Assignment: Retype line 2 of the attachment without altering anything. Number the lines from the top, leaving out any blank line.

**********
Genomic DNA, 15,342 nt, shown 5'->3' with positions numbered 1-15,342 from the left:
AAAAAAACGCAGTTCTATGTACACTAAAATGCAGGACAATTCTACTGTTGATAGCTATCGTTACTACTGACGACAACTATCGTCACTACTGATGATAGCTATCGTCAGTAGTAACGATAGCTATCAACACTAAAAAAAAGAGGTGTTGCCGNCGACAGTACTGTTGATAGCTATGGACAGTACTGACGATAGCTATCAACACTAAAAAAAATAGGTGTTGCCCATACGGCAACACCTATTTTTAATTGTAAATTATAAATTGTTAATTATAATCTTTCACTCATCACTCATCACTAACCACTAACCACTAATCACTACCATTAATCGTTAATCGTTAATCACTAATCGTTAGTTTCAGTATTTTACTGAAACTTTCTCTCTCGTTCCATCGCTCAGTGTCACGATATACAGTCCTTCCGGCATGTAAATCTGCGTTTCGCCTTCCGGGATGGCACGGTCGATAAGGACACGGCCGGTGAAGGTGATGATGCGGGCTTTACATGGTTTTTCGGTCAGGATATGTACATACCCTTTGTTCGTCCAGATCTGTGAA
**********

AAAAAAACGCAGTTCTATGTACACTAAAATGCAGGACAATTCTACTGTTGATAGCTATCGTTACTACTGACGACAACTATCGTCACTACTGATGATAGCTATCGTCAGTAGTAACGATAGCTATCAACACTAAAAAAAAGAGGTGTTGCCGNCGACAGTACTGTTGATAGCTATGGACAGTACTGACGATAGCTATCAACACTAAAAAAAATAGGTGTTGCCCATACGGCAACACCTATTTTTAATTGTAAATTATAAATTGTTAATTATAATCTTTCACTCATCACTCATCACTAACCACTAACCACTAATCACTACCATTAATCGTTAATCGTTAATCACTAATCGTTAGTTTCAGTATTTTACTGAAACTTTCTCTCTCGTTCCATCGCTCAGTGTCACGATATACAGTCCTTCCGGCATGTAAATCTGCGTTTCGCCTTCCGGGATGGCACGGTCGATAAGGACACGGCCGGTGAAGGTGATGATGCGGGCTTTACATGGTTTTTCGGTCAGGATATGTACATACCCTTTGTTCGTCCAGATCTGTGAA